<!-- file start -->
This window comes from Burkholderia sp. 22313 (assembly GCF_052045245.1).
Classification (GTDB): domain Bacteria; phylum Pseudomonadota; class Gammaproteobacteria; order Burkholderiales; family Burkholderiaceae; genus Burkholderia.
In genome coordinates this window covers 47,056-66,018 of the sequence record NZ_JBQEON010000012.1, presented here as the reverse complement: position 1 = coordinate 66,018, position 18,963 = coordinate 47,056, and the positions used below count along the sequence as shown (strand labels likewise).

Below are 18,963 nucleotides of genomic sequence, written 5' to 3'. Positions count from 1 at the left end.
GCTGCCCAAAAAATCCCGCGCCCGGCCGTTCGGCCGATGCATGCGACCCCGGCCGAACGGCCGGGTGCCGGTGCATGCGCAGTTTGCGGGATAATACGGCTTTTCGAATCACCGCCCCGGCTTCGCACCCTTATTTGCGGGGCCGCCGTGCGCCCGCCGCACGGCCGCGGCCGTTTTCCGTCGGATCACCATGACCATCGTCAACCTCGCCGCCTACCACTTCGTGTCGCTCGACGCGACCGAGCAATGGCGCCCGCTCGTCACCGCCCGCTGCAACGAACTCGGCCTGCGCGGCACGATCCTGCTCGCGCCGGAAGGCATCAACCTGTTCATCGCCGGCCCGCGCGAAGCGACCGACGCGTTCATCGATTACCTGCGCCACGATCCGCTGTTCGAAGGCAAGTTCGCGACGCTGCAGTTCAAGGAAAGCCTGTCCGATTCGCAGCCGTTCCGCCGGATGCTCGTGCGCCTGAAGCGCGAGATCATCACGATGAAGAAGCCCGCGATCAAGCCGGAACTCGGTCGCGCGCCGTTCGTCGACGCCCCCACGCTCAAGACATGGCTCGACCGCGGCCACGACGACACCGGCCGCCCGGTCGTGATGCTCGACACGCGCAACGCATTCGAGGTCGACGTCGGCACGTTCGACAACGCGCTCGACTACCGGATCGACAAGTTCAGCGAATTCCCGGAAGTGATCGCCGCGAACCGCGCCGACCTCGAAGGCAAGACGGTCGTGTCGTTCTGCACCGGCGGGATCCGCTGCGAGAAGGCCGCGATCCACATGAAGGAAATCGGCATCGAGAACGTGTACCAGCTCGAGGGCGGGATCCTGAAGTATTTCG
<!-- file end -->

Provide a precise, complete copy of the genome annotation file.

This window comes from Burkholderia sp. 22313 (assembly GCF_052045245.1).
Classification (GTDB): domain Bacteria; phylum Pseudomonadota; class Gammaproteobacteria; order Burkholderiales; family Burkholderiaceae; genus Burkholderia.
In genome coordinates this window covers 47,056-66,018 of the sequence record NZ_JBQEON010000012.1, presented here as the reverse complement: position 1 = coordinate 66,018, position 18,963 = coordinate 47,056, and the positions used below count along the sequence as shown (strand labels likewise).

Below are 18,963 nucleotides of genomic sequence, written 5' to 3'. Positions count from 1 at the left end.
GCTGCCCAAAAAATCCCGCGCCCGGCCGTTCGGCCGATGCATGCGACCCCGGCCGAACGGCCGGGTGCCGGTGCATGCGCAGTTTGCGGGATAATACGGCTTTTCGAATCACCGCCCCGGCTTCGCACCCTTATTTGCGGGGCCGCCGTGCGCCCGCCGCACGGCCGCGGCCGTTTTCCGTCGGATCACCATGACCATCGTCAACCTCGCCGCCTACCACTTCGTGTCGCTCGACGCGACCGAGCAATGGCGCCCGCTCGTCACCGCCCGCTGCAACGAACTCGGCCTGCGCGGCACGATCCTGCTCGCGCCGGAAGGCATCAACCTGTTCATCGCCGGCCCGCGCGAAGCGACCGACGCGTTCATCGATTACCTGCGCCACGATCCGCTGTTCGAAGGCAAGTTCGCGACGCTGCAGTTCAAGGAAAGCCTGTCCGATTCGCAGCCGTTCCGCCGGATGCTCGTGCGCCTGAAGCGCGAGATCATCACGATGAAGAAGCCCGCGATCAAGCCGGAACTCGGTCGCGCGCCGTTCGTCGACGCCCCCACGCTCAAGACATGGCTCGACCGCGGCCACGACGACACCGGCCGCCCGGTCGTGATGCTCGACACGCGCAACGCATTCGAGGTCGACGTCGGCACGTTCGACAACGCGCTCGACTACCGGATCGACAAGTTCAGCGAATTCCCGGAAGTGATCGCCGCGAACCGCGCCGACCTCGAAGGCAAGACGGTCGTGTCGTTCTGCACCGGCGGGATCCGCTGCGAGAAGGCCGCGATCCACATGAAGGAAATCGGCATCGAGAACGTGTACCAGCTCGAGGGCGGGATCCTGAAGTATTTCG